Tuesday, January 6, 2015

FICO Scores: How Does Your FICO Score Impact Your Mortgage? Let’s Take a Look

Most people have heard the term FICO score, but some remain confused as to what it actually is and if it affects them when they try to obtain a mortgage. A few questions can be answered to help people understand how it can affect the amount of interest you pay on your loan.
What is a FICO Score?
A FICO score is a credit grade of a borrower, based on credit history as reported to 3 separate credit reporting agencies. It is based on a number of factors, including the amount of credit a person has, payment history, late payments, judgments, loan defaults and other factors.
A mathematical formula developed by Fair Isaac Corporation (thus the term FICO) is used to grade the credit risk the borrower represents. Scores range from 350 to 850. A score of 650 or better is considered good and a score above 750 is considered very good.

Does a FICO Score Affect a Mortgage Rate?

Mortgage interest rates are calculated in part, on the amount of risk the borrower represents. The higher the risk the borrower presents, the higher the interest rate the lender must charge to account for the risk. With FICO scores, the lower the score means a higher risk, and thus, less favorable mortgage terms. Those with low FICO scores may have difficulty finding a mortgage.
How much the rate will change depends on the lender. Myfico.com estimates that with current rates, a borrower with an average FICO score can expect to be charged more than 1.5 percentage points more than a borrower with an excellent score. Though the difference in interest may not seem to be much, it will add up over time.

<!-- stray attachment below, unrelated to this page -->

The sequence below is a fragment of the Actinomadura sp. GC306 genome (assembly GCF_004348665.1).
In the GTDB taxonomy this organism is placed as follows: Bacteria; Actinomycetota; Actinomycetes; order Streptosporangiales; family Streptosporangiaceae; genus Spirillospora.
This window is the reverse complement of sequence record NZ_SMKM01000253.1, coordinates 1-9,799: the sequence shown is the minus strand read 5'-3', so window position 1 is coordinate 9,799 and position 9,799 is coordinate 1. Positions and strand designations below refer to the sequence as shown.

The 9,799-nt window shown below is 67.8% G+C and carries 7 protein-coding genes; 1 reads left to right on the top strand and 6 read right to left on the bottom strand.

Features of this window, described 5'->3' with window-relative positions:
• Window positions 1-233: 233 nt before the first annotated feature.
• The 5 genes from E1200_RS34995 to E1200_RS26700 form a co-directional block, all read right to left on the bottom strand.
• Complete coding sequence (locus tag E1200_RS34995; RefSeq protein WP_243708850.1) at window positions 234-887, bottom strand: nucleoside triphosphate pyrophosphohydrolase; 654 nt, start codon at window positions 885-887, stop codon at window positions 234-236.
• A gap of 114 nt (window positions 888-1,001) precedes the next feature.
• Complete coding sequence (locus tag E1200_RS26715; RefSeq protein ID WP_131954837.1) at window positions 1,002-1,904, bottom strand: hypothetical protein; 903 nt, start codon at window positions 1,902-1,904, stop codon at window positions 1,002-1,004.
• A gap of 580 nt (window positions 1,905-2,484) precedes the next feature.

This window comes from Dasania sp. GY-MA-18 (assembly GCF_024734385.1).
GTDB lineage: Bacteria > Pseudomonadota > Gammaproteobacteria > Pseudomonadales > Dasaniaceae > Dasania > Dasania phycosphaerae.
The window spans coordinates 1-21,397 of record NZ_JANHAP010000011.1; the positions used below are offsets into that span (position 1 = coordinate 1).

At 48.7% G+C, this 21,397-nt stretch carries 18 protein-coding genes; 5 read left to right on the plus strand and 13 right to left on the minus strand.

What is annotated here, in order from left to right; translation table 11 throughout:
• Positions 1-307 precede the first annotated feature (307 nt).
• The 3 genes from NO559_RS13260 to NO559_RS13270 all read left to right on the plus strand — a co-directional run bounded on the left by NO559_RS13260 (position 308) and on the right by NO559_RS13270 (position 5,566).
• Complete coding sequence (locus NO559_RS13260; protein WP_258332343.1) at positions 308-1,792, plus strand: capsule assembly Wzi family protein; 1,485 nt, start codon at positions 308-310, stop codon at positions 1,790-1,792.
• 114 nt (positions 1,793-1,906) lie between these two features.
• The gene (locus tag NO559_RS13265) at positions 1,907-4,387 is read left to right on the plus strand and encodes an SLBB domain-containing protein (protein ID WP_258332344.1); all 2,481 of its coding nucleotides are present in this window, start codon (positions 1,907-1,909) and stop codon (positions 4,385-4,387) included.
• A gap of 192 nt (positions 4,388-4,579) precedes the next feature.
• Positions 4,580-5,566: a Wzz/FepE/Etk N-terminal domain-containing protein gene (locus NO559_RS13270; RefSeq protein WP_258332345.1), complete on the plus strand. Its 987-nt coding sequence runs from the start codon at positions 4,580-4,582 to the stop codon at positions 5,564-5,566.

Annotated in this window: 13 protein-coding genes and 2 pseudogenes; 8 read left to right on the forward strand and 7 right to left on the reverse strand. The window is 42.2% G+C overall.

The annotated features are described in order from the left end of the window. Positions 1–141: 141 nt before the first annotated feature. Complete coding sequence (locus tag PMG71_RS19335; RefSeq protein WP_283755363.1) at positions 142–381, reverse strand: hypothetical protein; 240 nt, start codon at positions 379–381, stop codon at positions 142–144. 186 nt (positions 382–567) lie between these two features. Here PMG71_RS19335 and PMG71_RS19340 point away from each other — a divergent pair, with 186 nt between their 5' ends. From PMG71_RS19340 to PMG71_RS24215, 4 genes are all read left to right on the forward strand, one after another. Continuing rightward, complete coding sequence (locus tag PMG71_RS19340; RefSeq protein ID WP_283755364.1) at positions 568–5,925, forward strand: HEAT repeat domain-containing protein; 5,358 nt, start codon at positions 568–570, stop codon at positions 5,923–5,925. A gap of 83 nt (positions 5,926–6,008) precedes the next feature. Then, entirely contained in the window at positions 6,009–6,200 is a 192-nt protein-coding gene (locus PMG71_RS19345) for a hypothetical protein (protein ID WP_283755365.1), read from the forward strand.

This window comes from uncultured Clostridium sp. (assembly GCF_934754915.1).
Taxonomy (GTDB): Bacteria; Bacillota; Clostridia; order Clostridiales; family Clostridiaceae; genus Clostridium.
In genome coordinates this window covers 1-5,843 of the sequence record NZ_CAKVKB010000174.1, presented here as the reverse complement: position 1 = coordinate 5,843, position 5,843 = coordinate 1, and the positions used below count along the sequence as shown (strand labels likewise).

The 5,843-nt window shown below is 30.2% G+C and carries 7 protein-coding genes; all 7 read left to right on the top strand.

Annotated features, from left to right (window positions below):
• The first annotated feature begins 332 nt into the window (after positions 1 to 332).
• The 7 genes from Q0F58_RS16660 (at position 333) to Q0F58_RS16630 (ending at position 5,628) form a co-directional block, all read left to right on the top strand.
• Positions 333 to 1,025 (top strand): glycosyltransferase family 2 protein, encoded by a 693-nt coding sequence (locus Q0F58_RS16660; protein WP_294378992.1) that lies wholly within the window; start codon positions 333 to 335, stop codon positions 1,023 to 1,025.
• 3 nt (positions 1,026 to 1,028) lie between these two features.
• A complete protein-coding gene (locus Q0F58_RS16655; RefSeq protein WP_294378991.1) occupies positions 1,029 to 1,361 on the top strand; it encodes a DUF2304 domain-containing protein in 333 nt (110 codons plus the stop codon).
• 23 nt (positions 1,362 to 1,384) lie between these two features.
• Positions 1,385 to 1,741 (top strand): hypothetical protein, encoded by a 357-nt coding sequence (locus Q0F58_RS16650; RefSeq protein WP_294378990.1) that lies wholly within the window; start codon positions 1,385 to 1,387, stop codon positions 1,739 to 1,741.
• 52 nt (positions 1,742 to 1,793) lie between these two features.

For example, a borrower seeks a $200,000 mortgage on a 30 year fixed rate. Because they have an excellent credit score, they obtain a mortgage at 3.549%. Monthly principal and interest payments at that rate amount to $904 per month. Total interest paid on the loan will be $125,285 over the 30 year period.

Another borrower seeking the same mortgage has a lower credit score, in the average range. The borrower is offered the same mortgage but at 5.138% interest. The monthly payment will be $1094 per month and the borrower will pay $192,607 in interest. The difference in this case, between an excellent FICO score and an average score is $187 per month, $67,302 over the life of the mortgage.

Is a FICO Score Permanent?

No. A credit score will change depending on the borrower’s credit history. A borrower with a lower score can increase it over time by taking certain steps to improve it. Obtaining their credit report is the first step to improvement. It should be reviewed for accuracy, and incorrect entries should be reported. Outstanding judgments, if any, should be paid. Paying down revolving credit card debt also can help.

Visiting an experienced mortgage professional to discuss his or her current FICO score is another good start. The mortgage professional can discuss the effect it has on your mortgage rates and how to improve your score and put a borrower on the path to obtaining the best mortgage rate possible.